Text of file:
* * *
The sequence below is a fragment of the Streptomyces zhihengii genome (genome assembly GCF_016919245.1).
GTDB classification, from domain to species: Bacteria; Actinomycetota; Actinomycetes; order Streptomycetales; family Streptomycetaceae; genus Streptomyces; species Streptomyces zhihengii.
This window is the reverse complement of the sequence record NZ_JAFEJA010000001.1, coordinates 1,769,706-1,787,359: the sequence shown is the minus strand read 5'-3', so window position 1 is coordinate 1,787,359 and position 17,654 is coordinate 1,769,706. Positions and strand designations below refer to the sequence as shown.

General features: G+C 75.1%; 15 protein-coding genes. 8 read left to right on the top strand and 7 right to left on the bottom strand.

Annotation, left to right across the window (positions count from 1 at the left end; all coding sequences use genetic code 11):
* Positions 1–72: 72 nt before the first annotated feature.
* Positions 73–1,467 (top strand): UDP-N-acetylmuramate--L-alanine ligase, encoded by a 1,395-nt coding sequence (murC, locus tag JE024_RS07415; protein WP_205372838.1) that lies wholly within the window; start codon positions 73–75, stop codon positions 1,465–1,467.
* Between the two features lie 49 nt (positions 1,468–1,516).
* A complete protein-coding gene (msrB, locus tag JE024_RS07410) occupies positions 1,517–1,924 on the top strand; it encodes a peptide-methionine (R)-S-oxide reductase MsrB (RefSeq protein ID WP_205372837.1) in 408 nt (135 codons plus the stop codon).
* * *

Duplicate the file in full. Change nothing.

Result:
The sequence below is a fragment of the Streptomyces zhihengii genome (genome assembly GCF_016919245.1).
GTDB classification, from domain to species: Bacteria; Actinomycetota; Actinomycetes; order Streptomycetales; family Streptomycetaceae; genus Streptomyces; species Streptomyces zhihengii.
This window is the reverse complement of the sequence record NZ_JAFEJA010000001.1, coordinates 1,769,706-1,787,359: the sequence shown is the minus strand read 5'-3', so window position 1 is coordinate 1,787,359 and position 17,654 is coordinate 1,769,706. Positions and strand designations below refer to the sequence as shown.

General features: G+C 75.1%; 15 protein-coding genes. 8 read left to right on the top strand and 7 right to left on the bottom strand.

Annotation, left to right across the window (positions count from 1 at the left end; all coding sequences use genetic code 11):
* Positions 1–72: 72 nt before the first annotated feature.
* Positions 73–1,467 (top strand): UDP-N-acetylmuramate--L-alanine ligase, encoded by a 1,395-nt coding sequence (murC, locus tag JE024_RS07415; protein WP_205372838.1) that lies wholly within the window; start codon positions 73–75, stop codon positions 1,465–1,467.
* Between the two features lie 49 nt (positions 1,468–1,516).
* A complete protein-coding gene (msrB, locus tag JE024_RS07410) occupies positions 1,517–1,924 on the top strand; it encodes a peptide-methionine (R)-S-oxide reductase MsrB (RefSeq protein ID WP_205372837.1) in 408 nt (135 codons plus the stop codon).